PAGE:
While there are still challenges; developers are working hard on bringing voice-based UI to the mainstream.
We need to start learning how to communicate more effectively, especially with our customers. At times, it feels like people aren’t really listening when customers are trying to tell them something really important.
So the area some of us are most excited about is conversational interfaces. Since Natural Language Processing is still not where it needs to be, businesses have started experimenting with interface-based chatbots.
Companies such as Acquire have started to work on “conversational marketing” in order to help small businesses replace frustrating forms with conversations.
In an effort to get one step ahead of the rest, some companies have started working on Natural Language Processing. One of the main selling points Facebook uses to promote their own chatbot is this capability, helping to better understand users’ inquiries. But if you’ve tried interacting with their chatbot, you know that this is far from perfect.
The idea though is that this technology will allow users and machines to interact more naturally. Therefore, given concerns around chatbots’ inability to understand complex requests, companies are pouring money into its development.
As NLP advances, by combining this with AI voice generation and ‘serverless’ technology, fully automated call centers will soon become a reality. They will have deep domain knowledge helping conversation flow smoothly with customers. Available 24/7, they will never get sick, nor will they take any leave.
“Chatbots Will Be Indistinguishable From Humans by 2029” - Ray Kurzweil
According to Statista, “Facebook recorded more than 2 billion monthly active users in the first quarter of 2018”, whilst “Whatsapp acquired 1.3 billion monthly active users”. Messaging apps are very much on the up, surpassing social networks.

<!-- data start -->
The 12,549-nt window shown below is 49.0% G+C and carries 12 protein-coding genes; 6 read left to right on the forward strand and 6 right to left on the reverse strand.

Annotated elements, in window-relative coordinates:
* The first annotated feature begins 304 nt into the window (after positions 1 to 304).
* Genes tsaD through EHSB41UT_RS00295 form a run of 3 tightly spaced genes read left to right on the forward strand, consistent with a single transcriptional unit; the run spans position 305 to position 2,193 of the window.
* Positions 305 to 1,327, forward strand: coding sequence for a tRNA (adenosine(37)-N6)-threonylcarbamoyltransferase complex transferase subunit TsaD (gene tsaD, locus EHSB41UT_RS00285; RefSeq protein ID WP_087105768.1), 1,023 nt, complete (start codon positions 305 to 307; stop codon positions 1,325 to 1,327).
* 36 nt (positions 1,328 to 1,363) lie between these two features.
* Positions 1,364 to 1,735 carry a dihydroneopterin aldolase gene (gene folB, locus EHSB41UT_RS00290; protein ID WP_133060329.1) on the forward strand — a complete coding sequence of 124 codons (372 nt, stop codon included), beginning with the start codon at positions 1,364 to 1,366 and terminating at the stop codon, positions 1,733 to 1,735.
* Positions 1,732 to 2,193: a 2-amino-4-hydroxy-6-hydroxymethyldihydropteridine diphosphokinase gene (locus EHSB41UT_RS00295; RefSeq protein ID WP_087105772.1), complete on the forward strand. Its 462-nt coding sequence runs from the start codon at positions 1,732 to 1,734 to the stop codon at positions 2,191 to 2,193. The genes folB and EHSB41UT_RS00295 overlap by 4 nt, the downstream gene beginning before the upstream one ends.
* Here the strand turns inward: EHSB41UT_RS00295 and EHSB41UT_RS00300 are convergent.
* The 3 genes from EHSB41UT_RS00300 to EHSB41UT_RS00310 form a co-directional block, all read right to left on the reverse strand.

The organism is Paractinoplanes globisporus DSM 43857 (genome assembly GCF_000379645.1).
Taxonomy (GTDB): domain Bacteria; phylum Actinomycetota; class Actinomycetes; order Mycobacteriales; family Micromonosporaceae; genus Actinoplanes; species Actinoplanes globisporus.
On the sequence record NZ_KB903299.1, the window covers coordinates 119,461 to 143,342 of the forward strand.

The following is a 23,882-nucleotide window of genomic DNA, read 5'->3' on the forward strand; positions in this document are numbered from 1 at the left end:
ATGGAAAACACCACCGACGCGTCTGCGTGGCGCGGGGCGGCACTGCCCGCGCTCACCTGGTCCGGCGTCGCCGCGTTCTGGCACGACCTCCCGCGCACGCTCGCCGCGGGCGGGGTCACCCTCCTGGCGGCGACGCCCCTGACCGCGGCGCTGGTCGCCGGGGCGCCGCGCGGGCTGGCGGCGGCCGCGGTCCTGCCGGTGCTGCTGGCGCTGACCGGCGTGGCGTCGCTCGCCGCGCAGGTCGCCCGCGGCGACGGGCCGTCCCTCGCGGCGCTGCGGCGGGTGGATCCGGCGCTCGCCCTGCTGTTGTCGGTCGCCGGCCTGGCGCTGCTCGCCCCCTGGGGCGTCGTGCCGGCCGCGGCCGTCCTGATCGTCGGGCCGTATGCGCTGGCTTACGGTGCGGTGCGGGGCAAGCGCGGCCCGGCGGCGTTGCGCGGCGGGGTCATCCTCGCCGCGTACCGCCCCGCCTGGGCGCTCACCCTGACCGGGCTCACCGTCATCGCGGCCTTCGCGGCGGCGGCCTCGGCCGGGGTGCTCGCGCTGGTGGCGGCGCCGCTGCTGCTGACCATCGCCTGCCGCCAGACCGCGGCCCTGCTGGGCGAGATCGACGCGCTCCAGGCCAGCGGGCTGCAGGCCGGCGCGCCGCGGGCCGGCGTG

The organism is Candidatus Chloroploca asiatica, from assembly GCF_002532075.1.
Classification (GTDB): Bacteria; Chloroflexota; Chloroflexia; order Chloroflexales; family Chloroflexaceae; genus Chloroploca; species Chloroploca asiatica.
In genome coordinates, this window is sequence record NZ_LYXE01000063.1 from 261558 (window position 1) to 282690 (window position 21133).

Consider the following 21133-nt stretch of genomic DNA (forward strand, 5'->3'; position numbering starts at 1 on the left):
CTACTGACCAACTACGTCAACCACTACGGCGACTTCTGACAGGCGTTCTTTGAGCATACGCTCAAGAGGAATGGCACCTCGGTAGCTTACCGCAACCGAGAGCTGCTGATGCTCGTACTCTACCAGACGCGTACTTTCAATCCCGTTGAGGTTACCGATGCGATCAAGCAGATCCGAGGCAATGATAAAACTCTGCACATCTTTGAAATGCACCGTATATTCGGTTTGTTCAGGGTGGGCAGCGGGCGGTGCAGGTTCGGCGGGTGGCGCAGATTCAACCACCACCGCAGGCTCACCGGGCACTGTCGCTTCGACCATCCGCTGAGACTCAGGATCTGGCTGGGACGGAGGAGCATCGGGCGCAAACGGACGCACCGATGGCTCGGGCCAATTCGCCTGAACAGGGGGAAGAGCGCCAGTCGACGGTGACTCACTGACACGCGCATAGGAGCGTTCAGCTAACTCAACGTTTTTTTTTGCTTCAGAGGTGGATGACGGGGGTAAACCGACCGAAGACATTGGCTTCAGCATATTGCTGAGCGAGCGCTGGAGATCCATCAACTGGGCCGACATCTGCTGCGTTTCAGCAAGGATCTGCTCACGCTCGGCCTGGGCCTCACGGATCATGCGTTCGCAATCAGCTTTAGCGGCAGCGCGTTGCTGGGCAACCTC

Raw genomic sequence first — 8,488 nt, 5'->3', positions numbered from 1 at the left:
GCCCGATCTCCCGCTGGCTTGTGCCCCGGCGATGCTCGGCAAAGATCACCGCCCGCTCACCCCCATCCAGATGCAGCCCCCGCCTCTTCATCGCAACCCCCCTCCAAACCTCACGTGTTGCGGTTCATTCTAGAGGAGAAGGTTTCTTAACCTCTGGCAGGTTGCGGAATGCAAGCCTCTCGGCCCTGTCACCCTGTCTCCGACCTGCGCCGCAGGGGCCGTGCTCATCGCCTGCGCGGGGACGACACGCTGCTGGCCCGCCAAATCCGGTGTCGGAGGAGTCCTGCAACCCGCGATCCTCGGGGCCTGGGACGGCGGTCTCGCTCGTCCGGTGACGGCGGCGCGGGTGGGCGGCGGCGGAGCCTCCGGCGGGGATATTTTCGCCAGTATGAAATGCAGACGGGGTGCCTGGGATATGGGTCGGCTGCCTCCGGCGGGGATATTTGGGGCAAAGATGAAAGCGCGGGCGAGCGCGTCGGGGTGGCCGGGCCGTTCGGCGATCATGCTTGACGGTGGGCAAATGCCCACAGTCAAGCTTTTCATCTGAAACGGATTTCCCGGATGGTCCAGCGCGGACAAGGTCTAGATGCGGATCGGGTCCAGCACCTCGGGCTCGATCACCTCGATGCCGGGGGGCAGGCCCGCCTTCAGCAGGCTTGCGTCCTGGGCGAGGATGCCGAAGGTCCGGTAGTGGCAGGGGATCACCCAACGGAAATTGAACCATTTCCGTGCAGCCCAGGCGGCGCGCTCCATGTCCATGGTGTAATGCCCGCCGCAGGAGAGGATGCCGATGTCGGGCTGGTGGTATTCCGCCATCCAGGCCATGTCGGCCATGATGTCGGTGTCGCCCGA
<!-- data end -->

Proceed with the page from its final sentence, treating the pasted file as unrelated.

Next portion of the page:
As messaging app usage increases, it becomes easier for brands to create long-lasting relationships via meaningful conversations with targeted audiences. Chatbots are entering the messaging mainstream to have one-to-one conversions and provide great customer service.
Even boosted by automation and segmentation, email campaigns still only see 40% open rates and 6% CTR. Messaging apps can get an 88% open rate and 56% CTR.
It’s difficult to get users to try new apps these days, with the majority of US users downloading zero apps a month. Users are clearing out the clutter, uninstalling apps they don’t use, and keeping only apps of real use to them.
One of the best parts of chatbots is combining multiple apps into one. Chatbots use this ability to automate business tasks and boost customer experience. Chatbots are even helping users interact with the bank or to read the news.
In 2019, a lot of major companies – including Starbucks, LinkedIn, and British Airways – announced their support for the development of chatbots and expressed an interest in implementing them into their operations.
The key players, like Microsoft and Apple, have been investing in this technology for years, and there is no reason to assume that this isn’t going to carry on into the future.
Many of the big players are already on board, but the adoption of this relatively new technology for small businesses depends on several factors:
- Lower costs
- Growing demand
- Improved technology
A decade or so ago, it was almost unthinkable for small businesses to have their own custom applications. However, as larger enterprises started pushing out apps, low-cost app creation services started popping up. These days, an app is a standard part of customer service.
The use of chatbots in business will evolve in the coming years – the design and architecture inevitably improving. So watch this space and keep a close eye on what happens if you have designs on having your own chatbot in the near future.